Well, yeah, again, it’s really important to know what someone’s baseline vulnerabilities are, then you may be able to predict who would be at higher risk. So certainly, the existence of prior trauma could be a predictor of rough outcome, what’s going on around the individual, if suddenly, the space is intruded upon by outside forces, and it can have a very kind of disorienting, scrambling kind of impact, people could get just thrown off of their being grounded and kind of lose themselves in a swirl of interest psychic activity, they could become quite confused, and start to act out impulses.
Dr. Will Van Derveer 32:11
Right. I’ve seen a number of folks in my practice, in my psychiatry practice, who had what I would call psychedelic trauma from taking a compound at a festival and then either getting very paranoid, just as a part of maybe what’s happening inside of their journey, inside of their mind, but also in the interaction with the destabilizing, swirling, environmental effect, and sometimes getting involved with law enforcement, which is a disaster when that happens it’s just horrible. Yeah, it’s horrible. So I agree with you. I think there’s a huge public education need here.
Dr. Charles Grob 32:45
There’s this tendency to look at these compounds as being used in a recreational manner. That’s problematic. Recreation is all about fun. It could also mean mixing it with other drugs or alcohol, another recipe for disaster.
Keith Kurlander 33:01
Just I think you’re speaking to the context of these medicines being used in a recreational setting. Yeah, yeah. And, of course, that sort of like any medicine, right, like, medicines, certain medicines are designed for certain settings. There’s medicines that are designed for surgery, and they’re not designed to be taken in different contexts. I think you’re speaking to the context.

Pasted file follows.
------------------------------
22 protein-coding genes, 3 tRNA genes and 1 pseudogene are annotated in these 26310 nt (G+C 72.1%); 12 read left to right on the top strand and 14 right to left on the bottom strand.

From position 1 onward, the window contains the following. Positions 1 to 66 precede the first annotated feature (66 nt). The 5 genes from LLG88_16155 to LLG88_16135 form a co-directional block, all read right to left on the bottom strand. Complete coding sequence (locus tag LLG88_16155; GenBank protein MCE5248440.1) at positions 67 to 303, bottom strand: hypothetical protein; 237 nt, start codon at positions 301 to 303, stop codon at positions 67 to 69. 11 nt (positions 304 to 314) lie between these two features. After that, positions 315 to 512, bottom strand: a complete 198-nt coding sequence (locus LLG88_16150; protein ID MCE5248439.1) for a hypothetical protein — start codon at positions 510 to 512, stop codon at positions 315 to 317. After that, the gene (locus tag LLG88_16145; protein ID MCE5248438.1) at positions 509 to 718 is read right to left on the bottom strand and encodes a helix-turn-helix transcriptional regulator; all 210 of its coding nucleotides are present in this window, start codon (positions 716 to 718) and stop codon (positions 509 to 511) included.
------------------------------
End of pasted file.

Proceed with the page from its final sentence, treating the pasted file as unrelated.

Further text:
Dr. Charles Grob 33:22
These compounds, there’s a therapeutic application. And there’s an application in a religious spiritual context as well. But again, when people just do it to have fun, to party, to have weird experiences. And I remember, I was at an event one night. One individual said, this is an ayahuasca session, he said, his goal, his intention was to experience the dark side. And I thought, Oh, my God, this is gonna be a long night. And it was, he completely decompensated and had to be carried out of the room, kicking and screaming. I ran into this guy months later, it was interesting, and I had imagined he might have had some permanent decompensation. But interesting, what he said was shortly after this experience, which is a very sobering humbling experience for him. He had met someone with whom he said he had established since then, the most meaningful relationship that he had. So there was a positive outcome, but one would never have known had given his behavior and his experiences that night of the session.
Dr. Will Van Derveer 34:31
That’s a tough prayer, you got to be careful what you ask for.
Dr. Charles Grob 34:36
Exactly, yeah, intention. Individuals thinking through their intentions ahead of time, I think, are very, very important and sometimes get lost and all the commotion is really focused and even write it out. talk it out. What do you hope to get out of this? Are there issues of healing decisions you need to make? Need to reflect on an old experience, whatever it is, Fill it out to yourself or talk it out with a friend or a therapist. Because more often than not that intention comes back and becomes integral to the experience. You may not become aware of it until afterwards looking back, but it often plays a key role. So giving time and consideration to intention. Why do you want to have this experience and why at this time? And why was it in this context, I think it is important that it often gets overlooked.
Dr. Will Van Derveer 35:28
Here here. I agree. Let’s talk a little bit about this new handbook that just came out. All right, good. Racing. Tell us about the idea behind the book and why you decided to fill it together.
Dr. Charles Grob 35:43